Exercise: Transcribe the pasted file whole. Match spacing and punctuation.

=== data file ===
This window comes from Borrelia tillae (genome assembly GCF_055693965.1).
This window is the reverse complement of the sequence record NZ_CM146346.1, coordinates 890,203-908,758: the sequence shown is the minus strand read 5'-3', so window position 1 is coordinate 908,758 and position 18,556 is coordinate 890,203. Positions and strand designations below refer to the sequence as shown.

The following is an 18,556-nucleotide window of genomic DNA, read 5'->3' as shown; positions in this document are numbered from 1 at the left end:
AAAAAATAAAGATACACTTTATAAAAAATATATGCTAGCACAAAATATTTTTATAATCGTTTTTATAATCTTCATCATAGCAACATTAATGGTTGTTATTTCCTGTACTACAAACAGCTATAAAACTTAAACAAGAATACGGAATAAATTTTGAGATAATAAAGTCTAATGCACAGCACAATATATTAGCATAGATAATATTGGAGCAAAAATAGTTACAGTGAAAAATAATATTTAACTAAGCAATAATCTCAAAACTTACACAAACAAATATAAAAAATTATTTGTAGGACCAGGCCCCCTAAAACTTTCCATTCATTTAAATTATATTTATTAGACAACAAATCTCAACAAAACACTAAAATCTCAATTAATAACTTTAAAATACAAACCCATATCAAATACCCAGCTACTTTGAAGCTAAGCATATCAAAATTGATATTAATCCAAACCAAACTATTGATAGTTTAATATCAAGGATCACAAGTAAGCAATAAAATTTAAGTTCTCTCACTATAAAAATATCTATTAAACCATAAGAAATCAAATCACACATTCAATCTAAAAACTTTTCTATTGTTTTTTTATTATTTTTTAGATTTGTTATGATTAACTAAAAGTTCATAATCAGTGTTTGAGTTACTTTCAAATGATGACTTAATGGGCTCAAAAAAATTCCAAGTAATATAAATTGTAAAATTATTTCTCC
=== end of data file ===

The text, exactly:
This window comes from Borrelia tillae (genome assembly GCF_055693965.1).
This window is the reverse complement of the sequence record NZ_CM146346.1, coordinates 890,203-908,758: the sequence shown is the minus strand read 5'-3', so window position 1 is coordinate 908,758 and position 18,556 is coordinate 890,203. Positions and strand designations below refer to the sequence as shown.

The following is an 18,556-nucleotide window of genomic DNA, read 5'->3' as shown; positions in this document are numbered from 1 at the left end:
AAAAAATAAAGATACACTTTATAAAAAATATATGCTAGCACAAAATATTTTTATAATCGTTTTTATAATCTTCATCATAGCAACATTAATGGTTGTTATTTCCTGTACTACAAACAGCTATAAAACTTAAACAAGAATACGGAATAAATTTTGAGATAATAAAGTCTAATGCACAGCACAATATATTAGCATAGATAATATTGGAGCAAAAATAGTTACAGTGAAAAATAATATTTAACTAAGCAATAATCTCAAAACTTACACAAACAAATATAAAAAATTATTTGTAGGACCAGGCCCCCTAAAACTTTCCATTCATTTAAATTATATTTATTAGACAACAAATCTCAACAAAACACTAAAATCTCAATTAATAACTTTAAAATACAAACCCATATCAAATACCCAGCTACTTTGAAGCTAAGCATATCAAAATTGATATTAATCCAAACCAAACTATTGATAGTTTAATATCAAGGATCACAAGTAAGCAATAAAATTTAAGTTCTCTCACTATAAAAATATCTATTAAACCATAAGAAATCAAATCACACATTCAATCTAAAAACTTTTCTATTGTTTTTTTATTATTTTTTAGATTTGTTATGATTAACTAAAAGTTCATAATCAGTGTTTGAGTTACTTTCAAATGATGACTTAATGGGCTCAAAAAAATTCCAAGTAATATAAATTGTAAAATTATTTCTCC